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We’ve talked about Search Engine Optimization (SEO) but now we need to put you out there for the entire world to see. You’ve heard people talking about social media – sites such as Facebook (www.facebook.com), Twitter (www.twitter.com), and others. Do they work? Do I have the time to do this; I’ve heard you have to tweet several times a day to be effective? Yes it works! How often you upload to social media depends on your business and what you have to say. Let’s start with the basics.

  • S – Strategy
  • O – Organization
  • C – Content
  • I – Interaction
  • A – Analysis
  • L – Learn

Before you start building profiles you have to develop a strategy. What do you hope to accomplish and how do you plan to accomplish it? You need to ask yourself.Before you start building profiles you have to develop a strategy. What do you hope to accomplish and how do you plan to accomplish it? You need to ask yourself.

  • Why - Purpose of the Social Media Strategy.
  • What - Strategic Objective / Theme.
  • Who - Target Audience.
  • Where - Social Media Platforms.
  • When - Content Planning, Development, and Distribution.
  • How – Software and Automation.
  • How Well - Measurement, Testing, and Continuous Improvement.

Let’s look at WHY and WHAT. Your overall strategy might be to;

  • Increase awareness: You'll use social media to expose more people to your business and to the products and services that you offer. .
  • Increase engagement: Engagement means that people are entering into a conversation with you and talking about your business or topics related to your business. This is important if you'd like to create a community of enthusiastic followers and get more people talking about your business.
  • Increase sales: This goes without saying, right? Since your overall goal is to increase sales, it's not surprising that this is a possible objective for your social media strategy as well.
  • Awareness: Are you just getting started with your business? Do you simply need people to know about you? If so, you'll want to consider this objective.
  • Engagement: Maybe you already have some followers or a customer base. Perhaps it's been awhile since you've heard from your customers, or they've switched to a competitor. If so, engagement might be your most fitting objective. You want to deepen the relationship you already have with them. After all, people are generally much more likely to purchase from someone who they know, like, and trust. From there, you can get them to talk about your business, engage on your social media platforms, and ultimately purchase from you again.

What about WHO? Who is your target audience? Topical collectors, Classic collectors, specific Country collectors or other groups. This is something you have to decide and then lay out your plan of action to reach these people. This will dictate, in part, what platforms you use to reach your customers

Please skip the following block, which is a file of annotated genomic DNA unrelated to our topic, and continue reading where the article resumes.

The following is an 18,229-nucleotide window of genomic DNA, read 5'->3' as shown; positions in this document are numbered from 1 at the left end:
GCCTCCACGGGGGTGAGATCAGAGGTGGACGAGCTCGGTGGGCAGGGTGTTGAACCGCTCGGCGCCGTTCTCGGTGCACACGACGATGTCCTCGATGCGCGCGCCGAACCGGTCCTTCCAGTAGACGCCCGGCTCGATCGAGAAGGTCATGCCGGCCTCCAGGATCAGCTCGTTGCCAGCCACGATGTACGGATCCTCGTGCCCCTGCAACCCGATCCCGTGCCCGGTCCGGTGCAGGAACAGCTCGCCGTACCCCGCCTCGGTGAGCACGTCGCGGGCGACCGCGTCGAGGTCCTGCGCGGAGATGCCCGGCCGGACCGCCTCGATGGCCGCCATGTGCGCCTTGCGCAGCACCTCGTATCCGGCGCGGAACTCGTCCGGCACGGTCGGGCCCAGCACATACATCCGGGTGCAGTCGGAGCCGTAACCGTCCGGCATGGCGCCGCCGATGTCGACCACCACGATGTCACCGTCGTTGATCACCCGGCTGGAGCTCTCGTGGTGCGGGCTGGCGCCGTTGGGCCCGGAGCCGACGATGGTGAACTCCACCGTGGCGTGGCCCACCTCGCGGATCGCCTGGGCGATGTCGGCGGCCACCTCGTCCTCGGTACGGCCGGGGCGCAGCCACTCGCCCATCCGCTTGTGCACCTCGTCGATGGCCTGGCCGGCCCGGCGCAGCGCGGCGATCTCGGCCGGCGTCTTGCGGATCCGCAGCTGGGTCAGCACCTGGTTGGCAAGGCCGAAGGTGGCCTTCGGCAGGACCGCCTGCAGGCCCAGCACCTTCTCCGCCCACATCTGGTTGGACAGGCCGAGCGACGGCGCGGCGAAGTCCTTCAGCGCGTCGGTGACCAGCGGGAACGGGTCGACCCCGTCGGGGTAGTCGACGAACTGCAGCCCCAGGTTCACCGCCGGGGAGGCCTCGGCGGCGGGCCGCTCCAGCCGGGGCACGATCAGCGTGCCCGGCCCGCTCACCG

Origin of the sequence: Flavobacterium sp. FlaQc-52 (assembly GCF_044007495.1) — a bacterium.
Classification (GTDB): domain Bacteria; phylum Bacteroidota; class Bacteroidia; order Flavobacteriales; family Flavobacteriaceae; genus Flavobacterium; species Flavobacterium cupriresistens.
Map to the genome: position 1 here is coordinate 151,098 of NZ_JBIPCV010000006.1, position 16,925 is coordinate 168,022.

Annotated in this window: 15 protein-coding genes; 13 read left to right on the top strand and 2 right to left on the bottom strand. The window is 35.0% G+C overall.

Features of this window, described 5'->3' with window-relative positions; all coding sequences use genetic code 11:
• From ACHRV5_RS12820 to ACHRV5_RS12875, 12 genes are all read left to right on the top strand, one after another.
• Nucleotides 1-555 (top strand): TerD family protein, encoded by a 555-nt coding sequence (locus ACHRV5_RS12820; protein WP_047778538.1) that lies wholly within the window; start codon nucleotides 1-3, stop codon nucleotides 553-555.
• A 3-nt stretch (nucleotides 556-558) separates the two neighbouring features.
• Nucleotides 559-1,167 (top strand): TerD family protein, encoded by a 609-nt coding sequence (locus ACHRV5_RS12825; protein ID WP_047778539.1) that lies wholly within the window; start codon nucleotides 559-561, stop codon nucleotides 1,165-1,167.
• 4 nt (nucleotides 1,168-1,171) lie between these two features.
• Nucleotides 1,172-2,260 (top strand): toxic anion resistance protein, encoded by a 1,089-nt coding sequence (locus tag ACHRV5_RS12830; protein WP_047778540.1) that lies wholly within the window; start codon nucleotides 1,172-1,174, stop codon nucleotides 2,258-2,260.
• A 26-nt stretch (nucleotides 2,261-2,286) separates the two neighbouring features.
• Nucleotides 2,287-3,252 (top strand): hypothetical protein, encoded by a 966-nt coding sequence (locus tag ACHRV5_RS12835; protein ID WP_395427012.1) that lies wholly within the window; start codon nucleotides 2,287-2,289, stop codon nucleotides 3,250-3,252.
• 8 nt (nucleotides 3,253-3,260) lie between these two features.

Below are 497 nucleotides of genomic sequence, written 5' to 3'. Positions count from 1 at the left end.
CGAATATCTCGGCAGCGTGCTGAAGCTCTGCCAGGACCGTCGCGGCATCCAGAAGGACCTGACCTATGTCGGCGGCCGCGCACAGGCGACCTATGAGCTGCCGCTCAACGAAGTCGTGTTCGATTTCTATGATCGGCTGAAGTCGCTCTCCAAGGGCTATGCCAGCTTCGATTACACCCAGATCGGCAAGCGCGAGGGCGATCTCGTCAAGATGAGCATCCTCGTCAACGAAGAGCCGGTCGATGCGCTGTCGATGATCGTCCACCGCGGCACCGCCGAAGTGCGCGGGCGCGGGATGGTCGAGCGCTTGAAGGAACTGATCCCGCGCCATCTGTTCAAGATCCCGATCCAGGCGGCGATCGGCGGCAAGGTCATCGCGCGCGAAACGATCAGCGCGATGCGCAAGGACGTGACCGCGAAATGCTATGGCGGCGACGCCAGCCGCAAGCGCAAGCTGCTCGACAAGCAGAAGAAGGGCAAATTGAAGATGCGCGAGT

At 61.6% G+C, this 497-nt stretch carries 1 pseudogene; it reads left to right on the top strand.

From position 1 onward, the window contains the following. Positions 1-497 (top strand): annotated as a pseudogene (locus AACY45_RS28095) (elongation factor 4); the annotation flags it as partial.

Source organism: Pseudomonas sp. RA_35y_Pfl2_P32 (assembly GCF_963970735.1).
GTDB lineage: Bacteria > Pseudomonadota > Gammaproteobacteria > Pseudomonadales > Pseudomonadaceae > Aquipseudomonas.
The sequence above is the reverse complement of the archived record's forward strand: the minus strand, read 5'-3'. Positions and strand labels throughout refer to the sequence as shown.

Then there is the big question - WHERE? There are multiple platforms you can list on.

Every company should have a Facebook account. Unlike listings in the search engines which only summarize your information, Facebook is an adjunct to your website. It defines who you are and what you do. It provides a platform for you to make new announcements concerning products or services. It has a huge following and people search often for items of interest to them. As with any platform you have to spend a little time setting things up but it is well worth it in the long run

Twitter is another popular platform. Founded in mid-2006, Twitter.com is considered one of the old grandpas of the social media world. Today, Twitter boasts more than 500 million registered users and processes hundreds of millions of messages and billions of search queries daily. What sets Twitter apart is how users share information—through tweets. These are very brief messages that can be no longer than 140 characters. It's a style of communication that's become very influential.

Other platforms include Pinterest (www.pinterest.com used for sharing photos), Google+ (plus.google.com), and Linkedin (www.linkedin.com), although Linkedin is more for business to business contact.

Content is crucial! You want to provide meaningful content that will interest your follower’s not just sales ads. Do you sell Topical? How about something regarding a new topical issue, or a unique type of stamps – say the 1847 series of US stamps. Yes, you will periodically post a sales type of ad, but be subtle or you’ll lose followers. Also, if you provide real information the search engines will pick it up and give some links.

HOW is another matter? You can submit your own posts manually and use automation software to submit to the various platforms based on a schedule. BE CARFUL with automation software! It is a great tool for getting out posts and tweets but don’t overdo it. Multiple posts or tweets can be annoying and can be considered as spam.

inally, how do we LEARN and MEASURE your success, or failures. In part you can tell by sales, but this is only part of the story. Look at your site analytics. Are “New” visitors coming to your site? Are they sticking around, or are they visiting and leaving without going past the landing page? Don’t become complacent! If something works try it again, if not, come up with a different strategy.

Whatever you do, Social Media is an important element to successful marketing and must be considered if you wish to be successful online.

Credit for some of the material above goes to Brad Seth, Broward Community College.

About the author, Bruce Drumm owns and operates a web design and hosting company, Servers, Inc® – www.servers-inc.com, dedicated to philately and e-commerce. He’s been designing sites since 1997 and has partnerships with Adobe, Google, PayPal, Microsoft, and others. As a collector, he has an understanding of philately and how to do business on the Internet.